Please bring back the excitement to tennis
by Vic Braden
Contributing Tennis Writer
Hatboro, PA (Sports Network) - During a recent trip to my local bookstore, I
found myself counting the number of books for sale on tennis, of which there
were 33. That led me to counting books for sale for golf, baseball and
football. In each category, there were over 150 books. What is it about our
great sport that keeps the popularity lower than others?
Books are one thing, but TV has a problem of its own. It's not uncommon to
hear tennis fans state that they don't watch tennis on TV anymore because it's
simply a baseline-to-baseline game. The variety of the older style game was
exciting, as you could watch the net player sneak in for a clean winner. The
argument that it's simply a new style and has nothing to do with the new
equipment doesn't fly with me.
In our research center in the 1980's, Dr. Gideon Ariel and I experimented with
tournament players to see how hard they could hit the ball with the fifteen
ounce wood racket. The players had to exert an amazing amount of effort to
reach 70 mph. The effort expended was more than they could muster for a normal
rally. Today's players can hit 80 mph with the new rackets, while exerting far
Ball speed off a racket is related to stiffness, and new materials have made
it possible to create a stiff racket that is light and easy to swing.
So what does the new racket have to do with baseline-to-baseline play? There's
a simple answer to this one. In former times, shots averaged four seconds
between hits. With the lighter rackets, the average time between hits from top
players is often closer to two seconds. Thus, a player only has sufficient
time to rush the net after receiving a very short shot.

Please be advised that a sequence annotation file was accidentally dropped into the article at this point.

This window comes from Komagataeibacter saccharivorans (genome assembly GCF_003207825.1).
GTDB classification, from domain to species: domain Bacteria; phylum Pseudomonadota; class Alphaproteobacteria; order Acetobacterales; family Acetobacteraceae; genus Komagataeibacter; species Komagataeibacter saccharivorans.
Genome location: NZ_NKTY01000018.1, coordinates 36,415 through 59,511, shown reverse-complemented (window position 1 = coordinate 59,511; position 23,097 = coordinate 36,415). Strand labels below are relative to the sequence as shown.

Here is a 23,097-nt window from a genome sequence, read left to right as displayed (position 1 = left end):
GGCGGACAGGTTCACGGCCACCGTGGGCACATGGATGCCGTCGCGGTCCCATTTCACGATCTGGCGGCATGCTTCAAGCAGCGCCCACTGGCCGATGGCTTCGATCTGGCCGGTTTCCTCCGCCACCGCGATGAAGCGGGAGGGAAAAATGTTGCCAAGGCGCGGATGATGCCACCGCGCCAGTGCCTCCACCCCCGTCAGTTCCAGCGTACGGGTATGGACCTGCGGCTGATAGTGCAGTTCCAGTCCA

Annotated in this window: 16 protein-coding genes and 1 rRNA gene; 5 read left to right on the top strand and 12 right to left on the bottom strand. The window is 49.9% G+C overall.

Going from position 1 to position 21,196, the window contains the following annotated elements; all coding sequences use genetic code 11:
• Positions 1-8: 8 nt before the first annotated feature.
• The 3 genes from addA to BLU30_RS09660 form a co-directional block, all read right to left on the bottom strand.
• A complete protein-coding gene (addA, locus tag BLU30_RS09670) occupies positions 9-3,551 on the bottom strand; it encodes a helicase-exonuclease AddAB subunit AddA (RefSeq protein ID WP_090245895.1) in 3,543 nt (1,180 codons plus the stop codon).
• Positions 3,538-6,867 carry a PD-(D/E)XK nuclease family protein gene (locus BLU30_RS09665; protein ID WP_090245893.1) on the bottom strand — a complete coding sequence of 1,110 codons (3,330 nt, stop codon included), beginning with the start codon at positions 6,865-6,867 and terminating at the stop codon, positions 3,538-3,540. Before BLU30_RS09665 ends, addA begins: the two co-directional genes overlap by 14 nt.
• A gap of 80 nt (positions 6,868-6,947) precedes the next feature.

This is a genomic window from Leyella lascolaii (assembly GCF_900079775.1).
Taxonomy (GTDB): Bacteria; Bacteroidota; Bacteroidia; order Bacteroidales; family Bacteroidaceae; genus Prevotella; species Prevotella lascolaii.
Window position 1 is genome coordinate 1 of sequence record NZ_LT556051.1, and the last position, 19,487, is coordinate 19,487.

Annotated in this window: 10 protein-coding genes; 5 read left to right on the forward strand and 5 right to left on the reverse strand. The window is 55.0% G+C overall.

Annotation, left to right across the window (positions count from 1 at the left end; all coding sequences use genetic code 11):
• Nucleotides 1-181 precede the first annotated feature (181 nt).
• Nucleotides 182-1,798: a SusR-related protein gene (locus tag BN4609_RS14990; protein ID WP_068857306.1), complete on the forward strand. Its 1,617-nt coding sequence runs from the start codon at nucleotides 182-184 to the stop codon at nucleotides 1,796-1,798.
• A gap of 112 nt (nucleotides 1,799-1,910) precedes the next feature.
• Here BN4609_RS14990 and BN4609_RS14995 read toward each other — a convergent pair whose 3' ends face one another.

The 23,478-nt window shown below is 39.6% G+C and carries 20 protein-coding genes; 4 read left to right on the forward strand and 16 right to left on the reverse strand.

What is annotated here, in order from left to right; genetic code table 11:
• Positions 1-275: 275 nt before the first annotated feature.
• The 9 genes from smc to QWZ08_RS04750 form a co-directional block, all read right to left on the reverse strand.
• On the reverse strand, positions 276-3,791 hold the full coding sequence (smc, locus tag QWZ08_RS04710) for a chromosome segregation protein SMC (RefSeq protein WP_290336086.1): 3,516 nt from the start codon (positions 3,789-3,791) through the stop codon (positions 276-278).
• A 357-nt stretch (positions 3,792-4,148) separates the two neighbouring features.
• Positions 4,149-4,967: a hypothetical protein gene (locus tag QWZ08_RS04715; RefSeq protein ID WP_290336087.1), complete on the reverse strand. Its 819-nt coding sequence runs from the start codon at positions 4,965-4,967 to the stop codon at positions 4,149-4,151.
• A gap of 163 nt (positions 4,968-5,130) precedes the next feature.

Croatian Ivo Karlovic has one of the most explosive serves on the ATP Tour.
If players are being forced to respond every two seconds, then why isn't that
exciting in itself? The answer is that 90% of shots hit require a player to
take three steps or less from the center of the baseline. When a player is
required to take a fourth step, that normally puts them into the alley and the
chances for a weaker return increase. Watching a player take three steps or
less to respond to an opponent's shot is pretty boring for many TV fans. With
the long range camera, it's difficult to see just how hard each player is
working to get into position for the next shot.
In our experiments at the research center, we put two tiny cameras at the base
of the center strap to capture a close up, and front view, of the baseline
player. The drama was elevated dramatically. One felt as if they were in the
middle of the point being contested. Tennis aficionados must see both players
at the same time. So, why not play the scenes from the court camera between
points? The practice of putting cameras on the court is not acceptable to
tennis officials, but perhaps we are going to have to bend a little to capture
the artistry of today's players. It's difficult to recall a single match in
the history of tennis where a player interacted with the base of the net's
center strap. It's in the interest of pro players to have TV viewers see an
exciting new look to the game. TV fans can't all be wrong. If nothing else,
why not at least do one experimental match where both players agree to cameras
being placed at the base of the net's center strap. I understand that the long
shot camera lens shows the complete action, but perhaps we may have to give up
some of the tradition for some new excitement.